(c) Overgeneralization, when one or more isolated incidents are used to draw a general rule or conclusion and apply it across broadly related and unrelated situations;

(d) Magnification and minimization, when perceived negative events or qualities are inflated and positive ones depreciated;

(e) Personalization, where a person relates external events to themselves when there is no basis for making such a connection; and

(f) Absolutistic, dichotomous thinking, where all experiences are cast into one of two opposite categories.

As might be imagined, each of these errors and their combination will tend to initiate and perpetuate their own vicious cycle of problems that characterize the depressed person’s experience.

Beck does note that the depressed person tends to have enough of an effect upon their environment and those around them to actually create situations that match their expectations. While they may isolate themselves from others, others may withdraw from them because he or she is not enjoyable to be with, and so on.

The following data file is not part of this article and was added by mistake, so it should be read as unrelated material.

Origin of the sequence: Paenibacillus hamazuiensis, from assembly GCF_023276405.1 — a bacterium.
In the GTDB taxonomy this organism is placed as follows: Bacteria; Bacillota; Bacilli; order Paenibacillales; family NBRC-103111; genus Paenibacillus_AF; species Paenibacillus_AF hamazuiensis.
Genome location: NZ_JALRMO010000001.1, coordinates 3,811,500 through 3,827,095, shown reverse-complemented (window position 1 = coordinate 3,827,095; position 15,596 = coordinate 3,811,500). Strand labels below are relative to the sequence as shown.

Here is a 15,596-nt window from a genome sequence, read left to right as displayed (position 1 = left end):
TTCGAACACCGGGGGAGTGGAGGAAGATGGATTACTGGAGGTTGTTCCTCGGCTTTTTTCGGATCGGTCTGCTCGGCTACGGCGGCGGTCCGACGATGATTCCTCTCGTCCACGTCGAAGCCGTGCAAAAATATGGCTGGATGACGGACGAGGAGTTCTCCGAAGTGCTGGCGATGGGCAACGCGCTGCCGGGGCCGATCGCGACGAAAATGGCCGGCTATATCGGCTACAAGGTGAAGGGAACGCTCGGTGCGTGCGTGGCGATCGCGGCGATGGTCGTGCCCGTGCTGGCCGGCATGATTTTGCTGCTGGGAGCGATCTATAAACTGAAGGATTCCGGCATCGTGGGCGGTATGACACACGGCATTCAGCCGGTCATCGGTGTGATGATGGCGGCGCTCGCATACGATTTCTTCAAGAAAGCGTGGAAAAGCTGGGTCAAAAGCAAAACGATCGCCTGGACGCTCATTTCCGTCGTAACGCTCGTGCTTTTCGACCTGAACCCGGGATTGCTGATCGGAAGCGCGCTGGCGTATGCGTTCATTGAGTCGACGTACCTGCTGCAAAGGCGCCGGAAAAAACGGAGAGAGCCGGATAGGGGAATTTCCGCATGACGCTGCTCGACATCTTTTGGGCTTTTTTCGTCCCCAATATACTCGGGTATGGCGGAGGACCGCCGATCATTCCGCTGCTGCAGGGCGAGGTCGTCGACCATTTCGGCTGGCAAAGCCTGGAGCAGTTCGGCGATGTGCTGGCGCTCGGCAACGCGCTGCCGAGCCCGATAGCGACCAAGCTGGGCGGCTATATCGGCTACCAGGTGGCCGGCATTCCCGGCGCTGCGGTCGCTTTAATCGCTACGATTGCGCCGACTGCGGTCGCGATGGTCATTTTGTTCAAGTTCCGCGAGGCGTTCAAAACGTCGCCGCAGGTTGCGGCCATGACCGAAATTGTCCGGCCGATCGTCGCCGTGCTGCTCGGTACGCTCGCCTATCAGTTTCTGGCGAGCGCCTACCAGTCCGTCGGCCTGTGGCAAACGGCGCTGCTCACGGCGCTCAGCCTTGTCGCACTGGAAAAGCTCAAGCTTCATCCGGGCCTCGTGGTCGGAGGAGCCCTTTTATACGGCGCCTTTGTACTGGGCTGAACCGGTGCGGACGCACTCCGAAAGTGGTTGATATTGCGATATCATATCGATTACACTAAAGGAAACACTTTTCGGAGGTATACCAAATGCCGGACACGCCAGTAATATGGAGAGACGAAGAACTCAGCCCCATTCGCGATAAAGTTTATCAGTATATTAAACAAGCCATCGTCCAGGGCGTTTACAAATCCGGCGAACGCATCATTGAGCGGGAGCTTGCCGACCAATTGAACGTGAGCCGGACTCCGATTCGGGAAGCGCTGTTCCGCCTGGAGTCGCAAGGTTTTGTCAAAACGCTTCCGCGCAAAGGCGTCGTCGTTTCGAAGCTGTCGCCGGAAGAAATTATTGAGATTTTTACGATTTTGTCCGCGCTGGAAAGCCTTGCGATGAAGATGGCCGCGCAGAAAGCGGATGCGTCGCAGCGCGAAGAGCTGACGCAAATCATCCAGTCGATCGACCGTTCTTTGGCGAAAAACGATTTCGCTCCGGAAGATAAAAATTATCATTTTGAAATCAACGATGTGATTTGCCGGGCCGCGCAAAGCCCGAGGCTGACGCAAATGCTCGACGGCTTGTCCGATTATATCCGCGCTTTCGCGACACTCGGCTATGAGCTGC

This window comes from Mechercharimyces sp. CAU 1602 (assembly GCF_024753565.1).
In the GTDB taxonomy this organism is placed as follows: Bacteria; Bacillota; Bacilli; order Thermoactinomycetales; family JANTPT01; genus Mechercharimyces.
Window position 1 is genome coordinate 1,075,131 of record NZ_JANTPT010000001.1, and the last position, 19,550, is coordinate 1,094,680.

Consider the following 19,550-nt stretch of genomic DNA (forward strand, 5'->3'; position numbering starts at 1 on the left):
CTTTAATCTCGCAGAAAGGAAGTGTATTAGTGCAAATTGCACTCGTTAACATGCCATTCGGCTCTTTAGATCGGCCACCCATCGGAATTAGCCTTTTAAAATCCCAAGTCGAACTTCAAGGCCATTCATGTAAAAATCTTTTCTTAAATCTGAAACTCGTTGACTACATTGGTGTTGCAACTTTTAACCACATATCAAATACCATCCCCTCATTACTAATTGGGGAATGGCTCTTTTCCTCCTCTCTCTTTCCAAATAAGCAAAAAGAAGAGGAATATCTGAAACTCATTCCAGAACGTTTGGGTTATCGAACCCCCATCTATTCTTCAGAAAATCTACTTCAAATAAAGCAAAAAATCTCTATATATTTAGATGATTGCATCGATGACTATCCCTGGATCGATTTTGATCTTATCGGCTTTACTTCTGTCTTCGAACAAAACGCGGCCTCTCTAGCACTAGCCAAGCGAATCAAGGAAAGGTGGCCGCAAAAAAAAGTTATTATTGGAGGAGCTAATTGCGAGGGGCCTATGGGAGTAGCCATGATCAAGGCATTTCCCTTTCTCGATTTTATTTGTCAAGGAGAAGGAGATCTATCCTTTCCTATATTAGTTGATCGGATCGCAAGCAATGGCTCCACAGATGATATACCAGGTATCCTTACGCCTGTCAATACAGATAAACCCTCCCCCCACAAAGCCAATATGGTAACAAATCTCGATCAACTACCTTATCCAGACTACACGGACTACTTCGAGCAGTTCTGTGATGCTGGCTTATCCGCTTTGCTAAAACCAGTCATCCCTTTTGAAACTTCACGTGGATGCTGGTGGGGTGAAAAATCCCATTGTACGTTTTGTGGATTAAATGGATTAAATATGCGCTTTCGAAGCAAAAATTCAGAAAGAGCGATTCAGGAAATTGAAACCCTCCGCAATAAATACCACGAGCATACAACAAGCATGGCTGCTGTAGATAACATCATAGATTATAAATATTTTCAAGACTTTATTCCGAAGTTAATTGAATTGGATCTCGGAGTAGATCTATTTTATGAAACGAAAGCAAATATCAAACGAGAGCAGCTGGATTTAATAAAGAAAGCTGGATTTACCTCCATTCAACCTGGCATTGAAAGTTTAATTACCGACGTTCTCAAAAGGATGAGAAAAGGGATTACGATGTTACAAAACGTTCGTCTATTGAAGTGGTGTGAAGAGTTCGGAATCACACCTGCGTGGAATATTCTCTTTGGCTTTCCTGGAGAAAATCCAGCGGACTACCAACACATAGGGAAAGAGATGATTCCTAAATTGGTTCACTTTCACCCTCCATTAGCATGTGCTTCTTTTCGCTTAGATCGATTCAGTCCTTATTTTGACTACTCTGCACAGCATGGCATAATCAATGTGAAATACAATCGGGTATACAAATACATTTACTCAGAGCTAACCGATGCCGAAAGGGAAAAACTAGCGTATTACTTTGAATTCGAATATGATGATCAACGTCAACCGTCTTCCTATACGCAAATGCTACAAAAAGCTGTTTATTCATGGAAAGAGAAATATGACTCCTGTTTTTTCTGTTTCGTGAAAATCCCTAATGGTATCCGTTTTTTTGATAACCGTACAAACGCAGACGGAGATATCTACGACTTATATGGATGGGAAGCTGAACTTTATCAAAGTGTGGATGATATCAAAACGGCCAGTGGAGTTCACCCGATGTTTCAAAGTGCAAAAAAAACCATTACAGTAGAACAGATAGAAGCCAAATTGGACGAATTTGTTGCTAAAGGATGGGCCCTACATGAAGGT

This can create an interpersonal self-fulfilling prophecy where what the person expects from their world eventually shapes their interactions to match those beliefs. While this gets very close to explaining depression in terms of relationships, as does the interpersonal approach, the CBT approach sticks to thinking errors as the main culprit for depression.

How IPT Explains Depression—Interpersonal Vicious Cycles

The interpersonal (IPT) approach to depression (Klerman, et al., 1984) locates depression in the interpersonal relationships of the depressed person. IPT suggests that psychotherapy should help the patient examine current interpersonal relationships and understand how they have developed from experiences with figures in childhood, adolescence, and adulthood.

This is an area that should sound vaguely similar to that of Beck's development of schemas discussed earlier. However, the interpersonal approach makes much more of the reciprocal vicious cycles that evolve in the relationships of depressed people and those who interact with them.

The interpersonal view suggests there are four main areas of interpersonal distress around which depression evolves. These interpersonal domains include:

(a) Grief, which focuses on the person’s reaction to the actual death of a person or people either now or in the past;